A couple of weeks ago, I mentioned that if there isn't a farmers market near you, there most likely will be one soon. According to the U.S. Department of Agriculture, the number of farmers markets is on the rise, increasing by 180 percent from 2006 to 2014.
Yet the conversation seems a bit incomplete when talking about this encouraging development without giving equal time to the farming and growing side. In a world so dominated by big agriculture, it is important that we remind ourselves that family farms account for almost 96 percent of the farms in the United States. It seems that more people than ever are seeking out family farm food. There is even a term for this emerging trend — "locavore," which refers to one who eats food grown locally whenever possible.
A vision of agriculture that is steeped in the past but also embraces today's technology seems to be taking hold, according to a report issued in August by the University of Iowa. It's a movement that's values-driven.
"It's about valuing the relationship with the farmers and people who produce the food and believing that how they produce the food aligns with your personal values," says Ion Vasi, University of Iowa professor and the study's co-author.
Entrepreneurs are creating new markets that connect eaters and farmers, the study says. Their actions are transforming food and agriculture from the ground up, creating a world where shopping locally is strongly connected to a sense of civic duty.
It is a movement that is global in scope. To spur investment and in support of the world's more than 400 million family farmers, the United Nations designated 2014 the "International Year of Family Farming."
For years now, small- and medium-sized family farms have struggled around the world. Family operators often find themselves just one bad harvest, one dry season or one rejected bank loan away from going out of business. In 2012, drought cost farmers in the United States some $35 billion and reduced America's gross domestic product by about 1 percent. In 2014, the drought in California caused a net revenue loss of about 3 percent of the state's total agricultural value, or about $2.2 billion, according to a Center for Watershed Sciences study.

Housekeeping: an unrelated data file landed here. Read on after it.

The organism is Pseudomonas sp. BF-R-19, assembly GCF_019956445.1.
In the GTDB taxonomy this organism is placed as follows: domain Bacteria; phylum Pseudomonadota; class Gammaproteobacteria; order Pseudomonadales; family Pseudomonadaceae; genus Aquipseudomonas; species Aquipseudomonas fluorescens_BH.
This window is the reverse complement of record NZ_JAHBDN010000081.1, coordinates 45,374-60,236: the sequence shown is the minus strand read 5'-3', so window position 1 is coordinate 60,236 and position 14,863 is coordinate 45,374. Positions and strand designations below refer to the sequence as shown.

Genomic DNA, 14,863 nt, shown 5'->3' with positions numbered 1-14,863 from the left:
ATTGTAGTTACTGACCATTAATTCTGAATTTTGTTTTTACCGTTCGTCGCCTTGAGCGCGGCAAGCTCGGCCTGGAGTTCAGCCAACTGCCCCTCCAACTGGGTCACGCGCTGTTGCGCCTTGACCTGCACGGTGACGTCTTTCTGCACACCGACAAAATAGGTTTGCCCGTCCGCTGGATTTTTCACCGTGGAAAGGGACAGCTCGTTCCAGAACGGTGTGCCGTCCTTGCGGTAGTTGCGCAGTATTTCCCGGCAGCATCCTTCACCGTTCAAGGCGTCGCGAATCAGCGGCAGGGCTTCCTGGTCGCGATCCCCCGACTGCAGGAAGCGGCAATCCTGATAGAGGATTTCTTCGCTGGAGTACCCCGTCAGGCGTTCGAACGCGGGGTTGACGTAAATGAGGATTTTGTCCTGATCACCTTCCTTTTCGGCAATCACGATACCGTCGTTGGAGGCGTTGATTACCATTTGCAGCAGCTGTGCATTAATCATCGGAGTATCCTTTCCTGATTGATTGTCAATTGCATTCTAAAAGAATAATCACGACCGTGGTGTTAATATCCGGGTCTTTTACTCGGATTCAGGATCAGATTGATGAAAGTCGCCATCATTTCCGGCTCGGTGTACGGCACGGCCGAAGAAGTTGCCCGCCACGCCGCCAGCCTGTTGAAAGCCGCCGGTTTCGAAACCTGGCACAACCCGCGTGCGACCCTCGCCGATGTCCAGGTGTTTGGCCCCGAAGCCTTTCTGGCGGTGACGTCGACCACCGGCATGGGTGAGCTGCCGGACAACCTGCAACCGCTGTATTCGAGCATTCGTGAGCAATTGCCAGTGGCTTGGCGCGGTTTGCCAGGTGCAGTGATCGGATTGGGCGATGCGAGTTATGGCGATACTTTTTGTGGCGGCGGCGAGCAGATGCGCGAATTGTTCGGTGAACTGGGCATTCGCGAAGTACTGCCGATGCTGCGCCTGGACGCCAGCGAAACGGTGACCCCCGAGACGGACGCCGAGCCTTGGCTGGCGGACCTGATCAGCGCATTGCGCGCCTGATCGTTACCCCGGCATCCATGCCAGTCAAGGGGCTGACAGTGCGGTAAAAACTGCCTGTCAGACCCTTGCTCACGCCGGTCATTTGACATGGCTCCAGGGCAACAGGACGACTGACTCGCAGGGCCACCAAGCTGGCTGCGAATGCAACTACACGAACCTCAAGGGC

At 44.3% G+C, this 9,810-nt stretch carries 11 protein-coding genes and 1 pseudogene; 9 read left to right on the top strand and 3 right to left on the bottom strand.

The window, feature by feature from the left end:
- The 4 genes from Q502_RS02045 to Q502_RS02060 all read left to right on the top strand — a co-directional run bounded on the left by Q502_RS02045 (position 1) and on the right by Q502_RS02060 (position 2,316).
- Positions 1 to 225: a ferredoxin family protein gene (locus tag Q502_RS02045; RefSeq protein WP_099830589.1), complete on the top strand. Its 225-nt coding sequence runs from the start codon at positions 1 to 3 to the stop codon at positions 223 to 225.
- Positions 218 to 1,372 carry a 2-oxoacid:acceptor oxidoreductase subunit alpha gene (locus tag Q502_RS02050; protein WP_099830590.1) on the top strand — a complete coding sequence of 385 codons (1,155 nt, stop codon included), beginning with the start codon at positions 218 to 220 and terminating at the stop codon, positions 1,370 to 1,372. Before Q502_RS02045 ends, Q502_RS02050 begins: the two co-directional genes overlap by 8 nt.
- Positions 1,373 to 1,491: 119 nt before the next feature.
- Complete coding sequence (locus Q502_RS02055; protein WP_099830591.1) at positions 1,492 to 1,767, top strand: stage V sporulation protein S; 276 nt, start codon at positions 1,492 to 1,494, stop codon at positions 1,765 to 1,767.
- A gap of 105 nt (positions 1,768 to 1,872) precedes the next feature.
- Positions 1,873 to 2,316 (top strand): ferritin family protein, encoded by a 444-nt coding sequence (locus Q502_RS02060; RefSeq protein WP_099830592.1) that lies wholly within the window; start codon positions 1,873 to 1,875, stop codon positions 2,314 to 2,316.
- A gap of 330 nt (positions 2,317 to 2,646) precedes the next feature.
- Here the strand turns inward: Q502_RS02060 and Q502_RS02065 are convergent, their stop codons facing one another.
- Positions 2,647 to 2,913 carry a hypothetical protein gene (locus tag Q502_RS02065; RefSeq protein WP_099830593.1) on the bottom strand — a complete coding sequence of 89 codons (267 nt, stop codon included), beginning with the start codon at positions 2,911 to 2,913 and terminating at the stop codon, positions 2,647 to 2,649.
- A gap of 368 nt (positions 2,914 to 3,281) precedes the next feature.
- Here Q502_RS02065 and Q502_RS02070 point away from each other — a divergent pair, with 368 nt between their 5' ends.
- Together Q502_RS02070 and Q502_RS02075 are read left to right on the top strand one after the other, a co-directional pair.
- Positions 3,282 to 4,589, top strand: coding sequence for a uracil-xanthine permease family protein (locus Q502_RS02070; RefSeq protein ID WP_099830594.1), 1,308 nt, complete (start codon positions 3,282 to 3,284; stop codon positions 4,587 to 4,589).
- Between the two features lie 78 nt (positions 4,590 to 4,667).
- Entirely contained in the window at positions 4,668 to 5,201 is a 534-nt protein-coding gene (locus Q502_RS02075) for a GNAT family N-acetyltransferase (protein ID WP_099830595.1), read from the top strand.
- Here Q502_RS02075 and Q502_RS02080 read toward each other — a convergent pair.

These are but a few of the mounting economic difficulties that independent farmers face and the economic consequences when we lose them; these are the challenges when, even under the best of circumstances, they can be so easily underpriced by big agriculture. The average age of both American and African farmers is 55. Encouraging the next generation of food producers to stay with it will be a critical issue.
Why do an ever-expanding number of consumers choose the pricier varieties of products generally found at farmers markets? Because at the end of the day, they just taste better. As reported in the August issue of the journal Appetite, this is in part because of what is known as the farmers market marketing effect. If a certain food makes people feel as if they're helping the planet and their community, some folks are then wired to think the product tastes better.
And let's hope it's catching on, because if we are to make significant changes, we have our work cut out for us.
According to the National Center for Health Statistics, approximately 34 percent of people ages 2 to 19 consume fast food on a given day. That means that every day, about 1 in 3 kids in the U.S. are powering down french fries, burgers, pizza or other fast-food favorites despite all the prompting to eat more healthfully. According to the Centers for Disease Control and Prevention, the rate of fast-food consumption hasn't dropped a bit in the past 15 years.
If you're looking for even more evidence that Americans' vegetable habits lean toward fries and ketchup, consider this: Nearly 50 percent of vegetables and legumes available in the U.S. in 2013 were either tomatoes (which technically are fruit) or potatoes — with lettuce coming in third — according to new data released by the U.S. Department of Agriculture. Though the USDA's dietary guidelines recommend that adults consume 2 1/2 to 3 cups of vegetables a day, the agency's researchers have found that only 1.7 cups per person are available. Why would this be?
"If more Americans got used to eating more fruits and vegetables, they might be demanding more of it," says Lindsey Haynes-Maslow, a food systems and health analyst at the Union of Concerned Scientists. "But it's really hard to demand something you've not grown up with."
Write to Chuck Norris ([email protected]) with your questions about health and fitness. Follow Chuck Norris through his official social media sites, on Twitter @chucknorris and Facebook's "Official Chuck Norris Page." He blogs at http://chucknorrisnews.blogspot.com. To find out more about Chuck Norris and read features by other Creators Syndicate writers and cartoonists, visit the Creators Syndicate Web page at www.creators.com.